- bbb_sunflower_1080p_60fps_stereo_abl.mp4 (1080p Over/Under) – OK
- bbb_sunflower_2160p_60fps_stereo_abl.mp4 (2160p Over/Under) – MX Player exits immediately
- Turbo_Film-DreamWorks_trailer_VO_3D.mp4 (1080p SBS) – OK
I’ve also tested some longer movies, or video clips, and MX Player does not support IFO files, but I had no troubles with VOB, MKV, AVI, MP4 and MKV video, except for the lack of DTS/Dolby support with PCM output, as I did not get audio at all when these codecs were used.
Previously I also tested a 2-hour video in Kodi 15.2, and it plays all the way without issues, except that there was some stutter when the camera was panning, probably due to the lack of automatic frame rate switching support.
MINI MX got 891 points in Antutu Video Tester 3.0, or a little lower than the 906 point in KI Plus, but still without many unsupported videos.
I’ve also included the result from DRM Info, which shows Widewine nor PlayReady are installed, and the former may be any issue for some video streaming apps such as Netflix.
If you want the video samples used in my reviews, please visit “Where to get video, audio and images samples” post and comments section.
MINI MX could transfer a 278MB file @ 1.5MB/s on average between the flash and a network share (SAMBA), which makes the device only of the worst performer.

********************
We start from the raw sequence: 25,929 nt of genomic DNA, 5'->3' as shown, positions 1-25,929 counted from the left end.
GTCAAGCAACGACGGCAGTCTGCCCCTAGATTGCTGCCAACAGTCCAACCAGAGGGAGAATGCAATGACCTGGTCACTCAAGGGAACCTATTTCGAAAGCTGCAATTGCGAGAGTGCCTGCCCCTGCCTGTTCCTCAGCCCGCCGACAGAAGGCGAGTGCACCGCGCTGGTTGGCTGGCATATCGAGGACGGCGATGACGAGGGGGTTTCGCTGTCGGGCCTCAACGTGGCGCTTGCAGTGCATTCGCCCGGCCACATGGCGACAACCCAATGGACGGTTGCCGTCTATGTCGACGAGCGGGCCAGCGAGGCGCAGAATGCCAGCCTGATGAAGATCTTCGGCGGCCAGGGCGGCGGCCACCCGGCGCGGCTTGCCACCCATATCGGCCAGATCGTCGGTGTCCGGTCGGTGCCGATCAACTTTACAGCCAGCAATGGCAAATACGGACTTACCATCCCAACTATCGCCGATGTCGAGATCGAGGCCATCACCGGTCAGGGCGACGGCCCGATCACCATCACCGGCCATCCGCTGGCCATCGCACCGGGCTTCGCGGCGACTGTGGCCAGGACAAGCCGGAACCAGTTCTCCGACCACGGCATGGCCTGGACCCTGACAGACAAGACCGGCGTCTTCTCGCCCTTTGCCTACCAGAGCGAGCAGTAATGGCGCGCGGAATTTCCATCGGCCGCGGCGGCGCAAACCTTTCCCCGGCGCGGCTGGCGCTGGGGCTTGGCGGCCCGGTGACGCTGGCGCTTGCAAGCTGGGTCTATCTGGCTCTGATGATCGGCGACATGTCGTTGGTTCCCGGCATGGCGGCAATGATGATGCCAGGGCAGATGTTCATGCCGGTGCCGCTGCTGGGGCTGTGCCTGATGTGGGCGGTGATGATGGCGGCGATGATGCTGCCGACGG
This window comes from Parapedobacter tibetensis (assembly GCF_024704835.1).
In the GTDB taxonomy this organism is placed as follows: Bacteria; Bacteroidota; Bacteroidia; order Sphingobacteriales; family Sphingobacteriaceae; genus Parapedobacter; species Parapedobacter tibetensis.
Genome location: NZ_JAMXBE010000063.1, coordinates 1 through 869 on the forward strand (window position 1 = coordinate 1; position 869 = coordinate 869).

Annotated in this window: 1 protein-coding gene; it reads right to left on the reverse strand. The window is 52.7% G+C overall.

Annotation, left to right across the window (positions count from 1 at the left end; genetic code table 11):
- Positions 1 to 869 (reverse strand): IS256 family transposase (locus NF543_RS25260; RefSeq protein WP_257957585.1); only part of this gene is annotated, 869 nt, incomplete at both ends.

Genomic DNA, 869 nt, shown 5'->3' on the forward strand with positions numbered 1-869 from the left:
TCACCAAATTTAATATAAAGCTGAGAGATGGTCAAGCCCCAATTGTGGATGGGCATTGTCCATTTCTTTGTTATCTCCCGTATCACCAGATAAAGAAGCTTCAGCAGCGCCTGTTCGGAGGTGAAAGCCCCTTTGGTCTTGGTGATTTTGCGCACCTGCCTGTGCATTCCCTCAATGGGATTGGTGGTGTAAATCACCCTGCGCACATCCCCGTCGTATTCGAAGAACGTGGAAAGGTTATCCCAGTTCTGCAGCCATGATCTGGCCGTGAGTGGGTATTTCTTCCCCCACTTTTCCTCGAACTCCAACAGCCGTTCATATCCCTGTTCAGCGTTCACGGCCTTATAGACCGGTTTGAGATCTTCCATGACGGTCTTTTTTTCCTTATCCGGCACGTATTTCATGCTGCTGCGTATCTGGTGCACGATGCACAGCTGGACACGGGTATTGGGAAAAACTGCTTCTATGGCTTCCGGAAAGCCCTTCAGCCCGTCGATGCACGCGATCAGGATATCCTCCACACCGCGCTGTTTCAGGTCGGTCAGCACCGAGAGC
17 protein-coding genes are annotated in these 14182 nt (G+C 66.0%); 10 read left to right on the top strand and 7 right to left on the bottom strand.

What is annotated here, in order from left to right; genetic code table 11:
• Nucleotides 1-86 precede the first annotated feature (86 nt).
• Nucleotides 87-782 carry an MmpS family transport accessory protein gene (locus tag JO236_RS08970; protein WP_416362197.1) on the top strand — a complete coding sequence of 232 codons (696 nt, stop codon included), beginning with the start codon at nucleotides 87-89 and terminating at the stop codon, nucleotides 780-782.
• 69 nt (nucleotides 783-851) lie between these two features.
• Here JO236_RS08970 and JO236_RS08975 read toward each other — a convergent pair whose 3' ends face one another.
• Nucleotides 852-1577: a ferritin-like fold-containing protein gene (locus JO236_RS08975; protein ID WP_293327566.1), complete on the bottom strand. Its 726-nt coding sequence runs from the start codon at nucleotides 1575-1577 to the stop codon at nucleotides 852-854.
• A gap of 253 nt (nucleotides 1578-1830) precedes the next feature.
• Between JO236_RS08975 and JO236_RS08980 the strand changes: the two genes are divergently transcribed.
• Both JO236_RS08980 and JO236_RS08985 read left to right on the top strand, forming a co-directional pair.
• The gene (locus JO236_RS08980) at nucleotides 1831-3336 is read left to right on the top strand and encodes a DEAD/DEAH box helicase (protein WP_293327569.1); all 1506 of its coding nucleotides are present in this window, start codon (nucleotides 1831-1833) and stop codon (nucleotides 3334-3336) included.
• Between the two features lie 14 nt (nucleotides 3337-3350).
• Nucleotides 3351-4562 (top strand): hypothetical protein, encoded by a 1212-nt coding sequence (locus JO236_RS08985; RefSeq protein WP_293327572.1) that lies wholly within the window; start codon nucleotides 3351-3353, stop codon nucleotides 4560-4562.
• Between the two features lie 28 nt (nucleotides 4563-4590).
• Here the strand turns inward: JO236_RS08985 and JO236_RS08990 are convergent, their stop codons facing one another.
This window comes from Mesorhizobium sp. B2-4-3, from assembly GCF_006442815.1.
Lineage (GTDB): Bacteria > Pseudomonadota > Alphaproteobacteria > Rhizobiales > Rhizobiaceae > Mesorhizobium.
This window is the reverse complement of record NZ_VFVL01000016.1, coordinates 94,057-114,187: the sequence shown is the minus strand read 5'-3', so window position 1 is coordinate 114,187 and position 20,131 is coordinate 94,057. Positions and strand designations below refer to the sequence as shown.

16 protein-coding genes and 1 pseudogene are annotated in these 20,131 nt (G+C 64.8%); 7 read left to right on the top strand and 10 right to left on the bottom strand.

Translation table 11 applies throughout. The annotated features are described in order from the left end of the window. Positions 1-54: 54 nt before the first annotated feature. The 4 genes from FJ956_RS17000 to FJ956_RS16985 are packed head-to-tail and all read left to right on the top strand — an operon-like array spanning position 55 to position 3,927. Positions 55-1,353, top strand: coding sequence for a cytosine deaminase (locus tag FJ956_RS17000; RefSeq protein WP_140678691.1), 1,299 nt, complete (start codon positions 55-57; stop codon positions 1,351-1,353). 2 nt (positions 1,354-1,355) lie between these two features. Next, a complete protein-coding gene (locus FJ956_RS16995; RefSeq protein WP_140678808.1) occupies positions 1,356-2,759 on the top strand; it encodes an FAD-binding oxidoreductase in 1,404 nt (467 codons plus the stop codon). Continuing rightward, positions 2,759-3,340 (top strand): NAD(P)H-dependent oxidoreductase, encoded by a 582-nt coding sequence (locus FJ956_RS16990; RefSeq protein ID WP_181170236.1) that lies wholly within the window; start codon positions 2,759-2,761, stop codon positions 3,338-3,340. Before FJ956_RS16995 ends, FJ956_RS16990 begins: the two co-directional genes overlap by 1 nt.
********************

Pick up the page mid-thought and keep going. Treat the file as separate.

Gigabit Ethernet, tested with a large file, was much better in both direction (flash to SAMBA, and SAMBA to flash) with an average transfer rate of 15.7 MB/s, one of the best in all devices I’ve tested.
However since with Gigabit Ethernet, this test is also impacted by the internal storage read and write speeds, it’s always good to test raw performance with iperf. I’m using a full duplex transfer for 1 minutes with the command line “iperf -t 60 -c server_ip -d“. But most of the time, it seems to kill Ethernet connectivity, so the test would not complete, and I was unable to browse the web anymore. So I rebooted, and it went a little further but full duplex is not handled very well with an excellent 894 Mbit/sec in one direction, but only 16 Mbit/sec in the other.
You can also check iperf output:
Client connecting to 192.168.0.110, TCP port 5001
TCP window size: 187 KByte (default)
[ 7] local 192.168.0.104 port 36813 connected with 192.168.0.110 port 5001
[ 7] 0.0-60.0 sec 6.25 GBytes 894 Mbits/sec
[ 5] 0.0-2204.7 sec 121 MBytes 462 Kbits/sec
There’s again a problem with the timings showing 2204.7 seconds instead of 60 seconds.
Contrary to Videostrong KI Plus, Beelink MINI MX does support Bluetooth, and it worked pretty well, as I could transfer photos over Bluetooth with my smartphone, listen to YouTube music videos via a Bluetooth headset, and pair No.1 D3 smart watch with the device. Since the firmware is rooted, I could also successfully use a PS3 Bluetooth game controller with Sixaxis.